But here is where he commits his fourth error. Instead of giving up the philosophical definition of knowledge as intrinsically worthless due to what he has admitted is the impossibility of providing any established justifications for true beliefs, Delavagus simply waves his hand again and attempts to leap over the bottomless pit of the epistemic abyss by asking the reader to agree to pretend the problem of the criterion does not exist. He also asks us to ignore all potential justifications that are not based on the autonomous exercise of our ability to reason. While only the former is an actual error, the decision to simply ignore all of the other forms of potential justification is something that we also have to be careful to keep in mind. After all, it would be every bit as logically valid and epistemically sound here were we to agree instead to construe justification in purely revelatory terms while dismissing any putative justifications that are not based on sacred texts or divine visitations. There is nothing wrong with this self-imposed limitation, but it must be remembered that it is artificial and the author has provided no grounds whatsoever in restricting all potential justification to the rational.
He goes on to correctly point out that it is necessary to distinguish between the rational justification and the irrational justification, then provides three constraints to help distinguish between the two. The first point is unobjectionable, if a little confusingly worded. If a person claims to possess justified true belief, that person opens himself up to the possibility of being asked about the justification of that belief, just as he opens himself up to questions concerning the truth of his belief or even if his belief is genuine. And while I wouldn’t go so far as to call the second point an error because it is true that successful rational justifications can’t include brute assumption, infinite regress, or vicious circularity, Delavagus is more than a bit careless when he states that successful justifications cannot include them since he’s not attempting to define successful justifications, he’s attempting to define rational justifications. This carelessness helps lead him into his fifth error, in (3), wherein he states that “If a claim to knowledge cannot be justified, then the claimant is rationally constrained to withdraw it”.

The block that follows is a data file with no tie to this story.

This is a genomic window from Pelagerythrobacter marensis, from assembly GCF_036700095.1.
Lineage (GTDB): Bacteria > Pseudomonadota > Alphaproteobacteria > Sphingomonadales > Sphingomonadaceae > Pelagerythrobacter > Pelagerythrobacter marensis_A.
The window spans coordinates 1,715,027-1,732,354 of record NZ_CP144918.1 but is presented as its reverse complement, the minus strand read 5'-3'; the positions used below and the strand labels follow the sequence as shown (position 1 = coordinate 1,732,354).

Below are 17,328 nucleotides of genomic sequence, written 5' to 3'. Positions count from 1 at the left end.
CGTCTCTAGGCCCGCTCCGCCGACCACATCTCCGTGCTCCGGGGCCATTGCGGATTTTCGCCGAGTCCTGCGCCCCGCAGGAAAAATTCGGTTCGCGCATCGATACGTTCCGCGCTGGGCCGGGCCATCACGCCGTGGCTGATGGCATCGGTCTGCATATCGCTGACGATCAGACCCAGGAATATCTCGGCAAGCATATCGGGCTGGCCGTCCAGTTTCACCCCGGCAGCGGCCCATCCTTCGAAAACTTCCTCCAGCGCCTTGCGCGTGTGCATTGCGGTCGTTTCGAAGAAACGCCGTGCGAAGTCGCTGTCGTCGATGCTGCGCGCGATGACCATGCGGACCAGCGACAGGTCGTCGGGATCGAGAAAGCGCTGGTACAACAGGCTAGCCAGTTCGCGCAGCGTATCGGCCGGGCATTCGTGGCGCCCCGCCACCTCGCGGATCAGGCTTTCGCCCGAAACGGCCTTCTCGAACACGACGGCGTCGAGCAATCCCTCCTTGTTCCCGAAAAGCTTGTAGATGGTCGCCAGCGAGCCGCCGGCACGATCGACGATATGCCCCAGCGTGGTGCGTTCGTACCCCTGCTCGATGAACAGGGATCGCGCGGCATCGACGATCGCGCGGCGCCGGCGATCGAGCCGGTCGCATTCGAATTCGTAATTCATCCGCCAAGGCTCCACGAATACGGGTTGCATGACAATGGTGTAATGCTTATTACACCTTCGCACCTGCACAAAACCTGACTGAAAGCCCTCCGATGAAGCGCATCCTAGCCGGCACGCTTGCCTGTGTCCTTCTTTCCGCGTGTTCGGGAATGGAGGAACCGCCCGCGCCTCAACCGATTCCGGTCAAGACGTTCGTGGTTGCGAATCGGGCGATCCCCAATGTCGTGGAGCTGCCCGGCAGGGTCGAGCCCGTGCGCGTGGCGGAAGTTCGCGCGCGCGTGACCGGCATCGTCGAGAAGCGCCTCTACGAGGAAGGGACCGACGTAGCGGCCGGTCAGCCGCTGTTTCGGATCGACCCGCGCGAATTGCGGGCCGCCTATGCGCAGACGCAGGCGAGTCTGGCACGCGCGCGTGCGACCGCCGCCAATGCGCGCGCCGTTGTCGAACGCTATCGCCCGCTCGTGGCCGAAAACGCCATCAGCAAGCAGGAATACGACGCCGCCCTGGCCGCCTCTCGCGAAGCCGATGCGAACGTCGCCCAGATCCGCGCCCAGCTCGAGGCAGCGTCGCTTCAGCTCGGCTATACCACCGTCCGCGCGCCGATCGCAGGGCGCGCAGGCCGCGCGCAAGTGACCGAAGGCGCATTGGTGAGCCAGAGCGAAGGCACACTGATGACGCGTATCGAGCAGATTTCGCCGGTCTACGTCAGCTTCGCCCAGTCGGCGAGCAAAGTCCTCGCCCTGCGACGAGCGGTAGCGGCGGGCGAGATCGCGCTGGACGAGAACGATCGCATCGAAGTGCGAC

But how is that so? There are three problems here. First, the if/then statement is relevant, given the subject matter, but unwarranted. The ancients may well have suggested it as a rational constraint, but their opinion has no bearing on whether it is legitimately applicable or not. As it stands, (3) is nothing more than an appeal to authority of the sort that Delavagus has already ruled out of bounds. Second, it is a circular statement, as how can a constraint intended to mark the limits between the rational and the irrational be itself dependent upon a rational constrainment? Third, since Delavagus has permitted himself to simply “bracket out the problem of the criterion”, he has no ability to assert that anyone with a claim to knowledge that cannot be justified cannot do exactly the same in refusing to withdraw that claim. The statement isn’t necessarily untrue, but it is both questionable and unjustified.
What we’re seeing here is that Delavagus has continued to narrow the scope of his argument while continuing to ignore the valid objections he readily admits. What initially began in very broad terms, referring to humans being “stupid, stupid creatures” and telling us that “we’re all idiots” has now severely constricted the definition of knowledge, artificially thrown out every form of putative justification that is not based on reason, is using a dubious metric to distinguish between the rational and irrational, and is attempting to establish that which we were told cannot be established. None of this is sufficient to declare Delavagus’s defense of Pyrrhonism invalid yet, but it does tend to indicate that one will have to examine his eventual conclusions very carefully to see if they are, in fact, successfully and rationally justified, or if they even follow logically from his arguments.